The Tokyo MOU has released preliminary statistics from its concentrated inspection campaign (CIC) on Cargo Securing Arrangements which indicate that the majority of ships are in compliance with the relevant IMO instruments developed to improve the safety of Cargo Securing Arrangements. The vast majority of ships inspected have used IMO guidelines for the development and layout of their cargo securing manual.
The CIC was carried out from September 1, 2016 through the November 30, 2016.
During that time, 5,388 inspections of individual ships were completed. 4,263 of those inspections (79 percent) were on ships that were carrying, or required to carry, a cargo securing manual. Of these, 19 vessels were detained as a result of deficiencies.
This represents a very low detention rate of 0.45 percent, says Tokyo MOU, indicating substantial overall compliance with Cargo Securing Arrangements. 499 inspections resulted in deficiencies being issued for Cargo Securing Arrangements representing 11.7 percent of the inspections with recorded deficiencies.
Only 25 vessels that were required to carry an approved cargo securing manual, did not have the manual onboard. 3,142 (74 percent) vessels had a cargo securing manual that met the guidelines outlined in MSC.1/Circ. 1353/Rev.1. 943. 22 percent of vessels had a cargo securing manual that met a standard at least equivalent to the MSC guidelines. This showed that the majority of vessels used the MSC guidelines in the development of their cargo securing manuals.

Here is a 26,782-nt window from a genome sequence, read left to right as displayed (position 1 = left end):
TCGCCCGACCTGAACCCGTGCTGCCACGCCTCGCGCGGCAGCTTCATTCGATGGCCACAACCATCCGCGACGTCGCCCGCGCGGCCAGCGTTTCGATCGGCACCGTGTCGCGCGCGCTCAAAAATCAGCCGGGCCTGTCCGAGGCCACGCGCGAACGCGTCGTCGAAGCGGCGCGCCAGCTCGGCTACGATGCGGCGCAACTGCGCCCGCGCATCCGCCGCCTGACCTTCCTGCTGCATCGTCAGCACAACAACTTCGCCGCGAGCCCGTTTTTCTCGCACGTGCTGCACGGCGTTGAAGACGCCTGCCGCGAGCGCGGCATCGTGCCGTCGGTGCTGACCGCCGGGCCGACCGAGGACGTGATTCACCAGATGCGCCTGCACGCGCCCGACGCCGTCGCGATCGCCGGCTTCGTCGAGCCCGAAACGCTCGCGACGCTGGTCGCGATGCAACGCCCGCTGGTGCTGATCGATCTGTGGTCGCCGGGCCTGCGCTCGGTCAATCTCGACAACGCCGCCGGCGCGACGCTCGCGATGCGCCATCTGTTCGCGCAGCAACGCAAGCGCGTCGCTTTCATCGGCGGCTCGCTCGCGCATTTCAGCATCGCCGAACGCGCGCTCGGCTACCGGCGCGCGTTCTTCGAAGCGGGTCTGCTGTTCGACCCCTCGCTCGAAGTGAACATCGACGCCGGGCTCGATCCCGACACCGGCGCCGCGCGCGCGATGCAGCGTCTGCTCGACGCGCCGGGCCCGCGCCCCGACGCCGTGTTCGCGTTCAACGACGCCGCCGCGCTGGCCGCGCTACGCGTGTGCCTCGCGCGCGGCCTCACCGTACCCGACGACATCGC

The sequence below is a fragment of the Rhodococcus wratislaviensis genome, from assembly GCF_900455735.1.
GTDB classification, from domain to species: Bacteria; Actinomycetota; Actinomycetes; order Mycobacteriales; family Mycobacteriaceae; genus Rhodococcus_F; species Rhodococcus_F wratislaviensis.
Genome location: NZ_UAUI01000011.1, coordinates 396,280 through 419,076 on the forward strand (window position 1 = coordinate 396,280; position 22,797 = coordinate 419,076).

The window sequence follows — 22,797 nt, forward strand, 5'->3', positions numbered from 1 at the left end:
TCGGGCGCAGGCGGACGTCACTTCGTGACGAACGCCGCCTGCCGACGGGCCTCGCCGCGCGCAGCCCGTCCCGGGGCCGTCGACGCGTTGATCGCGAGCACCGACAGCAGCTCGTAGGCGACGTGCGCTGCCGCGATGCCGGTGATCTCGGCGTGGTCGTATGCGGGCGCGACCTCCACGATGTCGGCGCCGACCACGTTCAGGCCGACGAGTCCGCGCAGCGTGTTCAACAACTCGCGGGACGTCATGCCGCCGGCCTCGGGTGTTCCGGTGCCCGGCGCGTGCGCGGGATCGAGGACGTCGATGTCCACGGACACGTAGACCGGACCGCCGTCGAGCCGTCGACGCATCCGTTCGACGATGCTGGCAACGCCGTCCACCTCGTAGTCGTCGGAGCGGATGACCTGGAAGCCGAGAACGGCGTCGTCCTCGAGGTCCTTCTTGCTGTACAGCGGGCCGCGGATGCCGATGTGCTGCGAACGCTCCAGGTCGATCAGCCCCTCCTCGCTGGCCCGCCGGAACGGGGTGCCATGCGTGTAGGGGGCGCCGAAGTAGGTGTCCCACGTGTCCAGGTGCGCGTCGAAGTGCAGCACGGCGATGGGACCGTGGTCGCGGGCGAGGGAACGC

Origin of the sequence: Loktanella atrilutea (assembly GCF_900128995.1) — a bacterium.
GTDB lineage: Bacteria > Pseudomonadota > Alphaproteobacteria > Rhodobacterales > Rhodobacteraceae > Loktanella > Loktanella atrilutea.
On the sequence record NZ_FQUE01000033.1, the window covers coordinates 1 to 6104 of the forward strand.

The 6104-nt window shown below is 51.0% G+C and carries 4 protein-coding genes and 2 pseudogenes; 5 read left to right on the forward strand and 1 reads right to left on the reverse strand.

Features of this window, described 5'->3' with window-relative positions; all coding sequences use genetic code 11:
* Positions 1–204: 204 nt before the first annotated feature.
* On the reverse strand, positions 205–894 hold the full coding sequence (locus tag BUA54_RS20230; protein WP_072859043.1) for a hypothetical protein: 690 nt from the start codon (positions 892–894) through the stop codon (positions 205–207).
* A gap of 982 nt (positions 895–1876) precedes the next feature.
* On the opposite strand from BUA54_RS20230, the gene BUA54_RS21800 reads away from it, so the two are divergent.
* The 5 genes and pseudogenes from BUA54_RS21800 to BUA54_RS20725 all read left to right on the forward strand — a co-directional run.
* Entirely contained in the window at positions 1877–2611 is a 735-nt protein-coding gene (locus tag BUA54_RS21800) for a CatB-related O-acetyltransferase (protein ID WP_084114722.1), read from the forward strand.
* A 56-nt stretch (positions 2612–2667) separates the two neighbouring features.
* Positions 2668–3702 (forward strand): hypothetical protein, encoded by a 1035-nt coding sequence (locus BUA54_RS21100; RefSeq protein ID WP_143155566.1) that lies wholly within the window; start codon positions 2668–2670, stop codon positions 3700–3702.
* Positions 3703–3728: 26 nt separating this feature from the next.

4,023 (94 percent) inspections recorded that the master or person in charge of cargo operations was familiar with the cargo securing manual. 361 inspections were conducted of vessels that required a Cargo Safe Access Plan (CSAP). 14 (3.9 percent) of vessels that were required to have a CSAP did not have, or were not following, a CSAP.
The majority of lashings/fittings and securing points were found to be fit for the service intended, with only 3.5 to four percent found not fit for the service intended.
In addition, the inspection results revealed that most ships had a sufficient quantity of cargo securing devices on board with only 3.2 percent of ships being without sufficient quantities.